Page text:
This is the real challenge. The thing you need to do while scanning is to look for a bird that is in an area where the background will work for you. In other words, you want to compose the photo BEFORE you point the camera at it. You often don’t have time to compose the conventional way in the viewfinder as you may only have a split second before you lose the shot and you still have to do one more thing. Once in your viewfinder, tap the shutter a few times to make sure your focus is in the right place. If you’ve ever got blurred shots of birds when you swore your focus was on, it may not have been. Birds tend to look more or less like they’re surroundings even if it’s not totally camouflaged so it can trick your AF. Once you’re sure you’re focused in the right place, don’t just fire wildly. Ease your finger down on the shutter as if you were pressing it slowly down. It will fire normally. By doing this you will have eliminated most of the tiny vibrations and movements produced by actually pressing the shutter. This can set things just out of focus. As you’ve perhaps figured out, most of these tips have to do with precise focusing. It makes sense when you consider that this type of shooting requires long telephoto lenses that can be thrown way off by the slightest imperfection in technique.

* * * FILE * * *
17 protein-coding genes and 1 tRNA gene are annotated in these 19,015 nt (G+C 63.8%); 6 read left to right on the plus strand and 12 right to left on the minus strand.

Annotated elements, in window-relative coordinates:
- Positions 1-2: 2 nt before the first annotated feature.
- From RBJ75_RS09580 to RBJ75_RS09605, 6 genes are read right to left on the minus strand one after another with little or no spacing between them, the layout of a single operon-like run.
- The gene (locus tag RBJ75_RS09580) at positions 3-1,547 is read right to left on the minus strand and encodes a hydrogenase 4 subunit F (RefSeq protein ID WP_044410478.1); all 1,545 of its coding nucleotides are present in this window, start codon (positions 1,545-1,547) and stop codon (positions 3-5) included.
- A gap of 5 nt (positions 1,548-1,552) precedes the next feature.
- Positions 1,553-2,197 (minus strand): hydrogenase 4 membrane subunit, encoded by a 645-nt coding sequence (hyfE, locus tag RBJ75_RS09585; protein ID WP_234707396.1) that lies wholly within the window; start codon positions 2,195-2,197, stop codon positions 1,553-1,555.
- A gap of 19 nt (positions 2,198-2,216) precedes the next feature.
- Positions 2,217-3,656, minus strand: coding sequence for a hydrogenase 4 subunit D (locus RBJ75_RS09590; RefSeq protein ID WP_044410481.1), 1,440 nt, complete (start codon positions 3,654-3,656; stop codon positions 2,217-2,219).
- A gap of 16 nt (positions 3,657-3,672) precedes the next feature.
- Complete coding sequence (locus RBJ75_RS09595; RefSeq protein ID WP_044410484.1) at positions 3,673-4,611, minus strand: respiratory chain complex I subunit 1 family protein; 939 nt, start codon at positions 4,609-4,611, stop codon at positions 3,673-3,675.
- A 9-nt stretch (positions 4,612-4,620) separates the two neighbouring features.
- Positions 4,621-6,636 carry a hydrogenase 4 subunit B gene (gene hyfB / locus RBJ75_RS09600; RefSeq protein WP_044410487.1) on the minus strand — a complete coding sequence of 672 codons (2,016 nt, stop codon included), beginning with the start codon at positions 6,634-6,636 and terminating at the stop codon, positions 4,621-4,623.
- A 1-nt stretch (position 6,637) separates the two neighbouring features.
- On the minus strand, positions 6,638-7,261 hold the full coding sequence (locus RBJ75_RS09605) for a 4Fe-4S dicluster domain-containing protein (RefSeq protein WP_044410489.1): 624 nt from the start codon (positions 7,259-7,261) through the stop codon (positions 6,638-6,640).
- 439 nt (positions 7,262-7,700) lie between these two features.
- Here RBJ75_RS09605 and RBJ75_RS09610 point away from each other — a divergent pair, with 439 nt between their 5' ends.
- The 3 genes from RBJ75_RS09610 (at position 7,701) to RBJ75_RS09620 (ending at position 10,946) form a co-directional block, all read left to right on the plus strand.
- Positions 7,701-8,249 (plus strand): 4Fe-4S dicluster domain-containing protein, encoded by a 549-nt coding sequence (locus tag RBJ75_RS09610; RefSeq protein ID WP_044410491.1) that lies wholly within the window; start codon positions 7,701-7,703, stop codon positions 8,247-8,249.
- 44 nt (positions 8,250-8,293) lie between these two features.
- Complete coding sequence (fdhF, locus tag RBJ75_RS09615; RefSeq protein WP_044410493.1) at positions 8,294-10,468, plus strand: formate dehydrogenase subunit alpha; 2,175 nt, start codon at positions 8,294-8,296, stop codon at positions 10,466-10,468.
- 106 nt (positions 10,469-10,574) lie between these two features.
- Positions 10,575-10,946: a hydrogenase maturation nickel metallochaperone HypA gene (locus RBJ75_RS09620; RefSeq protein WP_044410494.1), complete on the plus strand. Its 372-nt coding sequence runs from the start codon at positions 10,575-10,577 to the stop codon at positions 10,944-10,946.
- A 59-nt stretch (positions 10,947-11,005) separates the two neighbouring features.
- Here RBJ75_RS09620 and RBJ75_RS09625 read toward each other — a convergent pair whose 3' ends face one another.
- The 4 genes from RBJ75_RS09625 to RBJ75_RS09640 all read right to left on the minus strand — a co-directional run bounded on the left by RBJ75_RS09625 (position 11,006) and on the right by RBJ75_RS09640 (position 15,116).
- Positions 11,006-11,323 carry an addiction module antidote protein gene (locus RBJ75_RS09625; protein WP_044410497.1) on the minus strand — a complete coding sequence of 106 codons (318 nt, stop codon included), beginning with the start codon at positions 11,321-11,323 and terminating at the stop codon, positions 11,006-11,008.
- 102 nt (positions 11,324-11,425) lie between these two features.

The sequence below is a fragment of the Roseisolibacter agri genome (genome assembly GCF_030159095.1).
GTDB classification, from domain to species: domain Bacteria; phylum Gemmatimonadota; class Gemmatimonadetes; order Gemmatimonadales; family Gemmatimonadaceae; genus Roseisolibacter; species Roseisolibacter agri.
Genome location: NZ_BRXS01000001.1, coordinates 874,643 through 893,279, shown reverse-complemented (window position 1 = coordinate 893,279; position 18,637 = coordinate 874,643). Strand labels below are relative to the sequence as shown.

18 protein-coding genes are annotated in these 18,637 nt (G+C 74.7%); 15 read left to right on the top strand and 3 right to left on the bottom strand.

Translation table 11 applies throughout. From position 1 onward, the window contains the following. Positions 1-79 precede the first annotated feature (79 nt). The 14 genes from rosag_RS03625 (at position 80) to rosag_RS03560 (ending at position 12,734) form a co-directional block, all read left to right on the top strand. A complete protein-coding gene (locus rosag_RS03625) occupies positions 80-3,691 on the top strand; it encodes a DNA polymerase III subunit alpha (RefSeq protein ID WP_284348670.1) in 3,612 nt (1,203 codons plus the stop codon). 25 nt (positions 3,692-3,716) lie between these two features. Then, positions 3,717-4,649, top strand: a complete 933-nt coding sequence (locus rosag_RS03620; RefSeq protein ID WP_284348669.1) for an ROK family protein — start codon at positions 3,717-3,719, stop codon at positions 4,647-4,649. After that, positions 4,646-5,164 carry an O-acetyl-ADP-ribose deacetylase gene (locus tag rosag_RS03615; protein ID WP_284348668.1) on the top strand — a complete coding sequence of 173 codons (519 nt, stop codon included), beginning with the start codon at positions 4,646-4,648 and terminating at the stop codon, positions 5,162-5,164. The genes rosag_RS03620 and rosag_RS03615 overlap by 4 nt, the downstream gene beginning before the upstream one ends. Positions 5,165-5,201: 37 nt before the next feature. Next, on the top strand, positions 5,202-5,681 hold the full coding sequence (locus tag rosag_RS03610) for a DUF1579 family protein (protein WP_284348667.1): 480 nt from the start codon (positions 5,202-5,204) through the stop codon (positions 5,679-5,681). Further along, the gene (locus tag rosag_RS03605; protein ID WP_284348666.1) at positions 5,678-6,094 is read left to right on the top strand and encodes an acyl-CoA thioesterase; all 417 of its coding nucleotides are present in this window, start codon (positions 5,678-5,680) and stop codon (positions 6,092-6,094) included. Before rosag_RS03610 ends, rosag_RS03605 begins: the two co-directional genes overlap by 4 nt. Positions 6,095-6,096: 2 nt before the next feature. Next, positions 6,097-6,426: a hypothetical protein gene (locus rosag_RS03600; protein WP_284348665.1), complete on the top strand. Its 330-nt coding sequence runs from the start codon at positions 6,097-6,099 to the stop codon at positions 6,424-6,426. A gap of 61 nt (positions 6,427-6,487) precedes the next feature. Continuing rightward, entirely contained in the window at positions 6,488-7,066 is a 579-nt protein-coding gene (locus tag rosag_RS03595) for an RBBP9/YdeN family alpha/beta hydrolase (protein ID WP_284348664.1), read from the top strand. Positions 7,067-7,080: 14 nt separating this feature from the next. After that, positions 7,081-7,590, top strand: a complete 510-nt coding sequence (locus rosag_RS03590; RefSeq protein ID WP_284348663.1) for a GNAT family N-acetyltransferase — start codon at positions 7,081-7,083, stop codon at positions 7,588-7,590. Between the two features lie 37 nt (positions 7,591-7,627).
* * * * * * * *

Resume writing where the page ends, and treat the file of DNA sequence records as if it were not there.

I can say that for birds, you want to shot at least at 400. If you have a camera that’s clean at higher ISO’s go for it. You want to be able to maintain reasonably high shutter speeds which will not only help you to be prepared for those unexpected imperfections on your part that I spoke of, but also for the ones your subject will undoubtedly send your way.
Aperture: This is really to taste. Most bird photos are considered good when the subject is isolated against a unicolored background. I either shoot for this or for a background that’s slightly out of focus. Of course your lenses will also depend on your ability to control this.
Bird and wildlife shots in general are best done on either spot or center weighted metering. If the subject takes up most of the frame, use center weighted. For birds, they rarely take up that much of the frame so spot metering is best. If you use Active D Lighting on a gen2 camera newer than the D300 set your ADL to auto. On auto, ADL will turn off automatically when metering is switched off of matrix. If you use matrix metering, your exposure will be off and highlights may be blown and dark areas look like black holes. By setting ADL to auto if you have it, your camera will be ready for those non-wildlife shots after you’re done skulking lol.
The exact type of shots you’re doing depends on you reasons. If it’s for identification purposes, you need to have a shot that shows as many field marks as possible. This may mean that the shot may lack artistic aesthetics (as most of mine do), but will be quite useful for those who need to use them. Otherwise, you shoot the way you want and create what pleases you.